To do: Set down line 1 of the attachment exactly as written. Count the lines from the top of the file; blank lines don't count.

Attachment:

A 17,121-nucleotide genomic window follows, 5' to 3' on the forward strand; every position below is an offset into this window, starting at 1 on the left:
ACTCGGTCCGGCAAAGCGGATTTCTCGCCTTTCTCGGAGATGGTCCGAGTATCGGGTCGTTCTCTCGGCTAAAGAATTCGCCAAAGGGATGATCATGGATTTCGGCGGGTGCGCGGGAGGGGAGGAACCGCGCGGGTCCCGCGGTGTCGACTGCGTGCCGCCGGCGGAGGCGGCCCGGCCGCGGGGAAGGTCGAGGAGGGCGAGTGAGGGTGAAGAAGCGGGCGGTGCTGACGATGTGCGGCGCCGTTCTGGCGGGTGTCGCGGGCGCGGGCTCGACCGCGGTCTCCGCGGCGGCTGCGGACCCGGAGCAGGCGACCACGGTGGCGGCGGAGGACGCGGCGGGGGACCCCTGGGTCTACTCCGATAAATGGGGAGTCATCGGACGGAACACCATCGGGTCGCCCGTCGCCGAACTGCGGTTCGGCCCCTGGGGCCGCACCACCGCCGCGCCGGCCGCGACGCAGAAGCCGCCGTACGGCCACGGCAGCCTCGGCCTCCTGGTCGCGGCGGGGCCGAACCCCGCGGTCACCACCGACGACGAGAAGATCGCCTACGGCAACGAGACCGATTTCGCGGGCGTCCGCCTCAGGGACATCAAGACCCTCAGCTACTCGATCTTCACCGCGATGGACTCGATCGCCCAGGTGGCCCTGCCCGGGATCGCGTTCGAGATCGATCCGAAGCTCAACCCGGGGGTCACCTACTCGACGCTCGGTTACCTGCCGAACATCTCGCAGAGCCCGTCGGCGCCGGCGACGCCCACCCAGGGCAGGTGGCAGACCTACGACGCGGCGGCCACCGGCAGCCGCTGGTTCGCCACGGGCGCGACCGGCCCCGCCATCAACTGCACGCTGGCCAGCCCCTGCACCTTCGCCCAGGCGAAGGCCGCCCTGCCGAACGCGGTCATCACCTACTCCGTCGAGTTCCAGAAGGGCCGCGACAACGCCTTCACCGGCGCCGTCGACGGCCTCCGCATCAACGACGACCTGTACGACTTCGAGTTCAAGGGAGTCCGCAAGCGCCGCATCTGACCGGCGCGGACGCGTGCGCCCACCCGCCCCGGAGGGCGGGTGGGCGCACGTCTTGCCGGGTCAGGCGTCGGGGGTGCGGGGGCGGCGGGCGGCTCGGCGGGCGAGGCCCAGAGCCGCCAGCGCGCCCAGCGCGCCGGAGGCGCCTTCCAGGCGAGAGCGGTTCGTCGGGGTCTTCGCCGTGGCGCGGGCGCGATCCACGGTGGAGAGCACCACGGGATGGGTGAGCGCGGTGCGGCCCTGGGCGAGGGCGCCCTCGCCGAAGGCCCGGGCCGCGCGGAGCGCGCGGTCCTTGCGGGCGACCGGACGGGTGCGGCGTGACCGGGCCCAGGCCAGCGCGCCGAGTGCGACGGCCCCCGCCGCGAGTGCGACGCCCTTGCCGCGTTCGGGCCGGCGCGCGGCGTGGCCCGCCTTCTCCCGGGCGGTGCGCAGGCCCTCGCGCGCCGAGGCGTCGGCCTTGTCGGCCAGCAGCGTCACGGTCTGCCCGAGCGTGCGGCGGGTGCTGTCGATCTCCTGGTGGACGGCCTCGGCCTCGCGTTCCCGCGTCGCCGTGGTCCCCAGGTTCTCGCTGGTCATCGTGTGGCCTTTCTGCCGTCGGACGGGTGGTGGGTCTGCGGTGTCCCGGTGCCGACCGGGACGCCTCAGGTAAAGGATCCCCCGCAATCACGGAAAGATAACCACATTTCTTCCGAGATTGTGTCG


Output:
A 17,121-nucleotide genomic window follows, 5' to 3' on the forward strand; every position below is an offset into this window, starting at 1 on the left: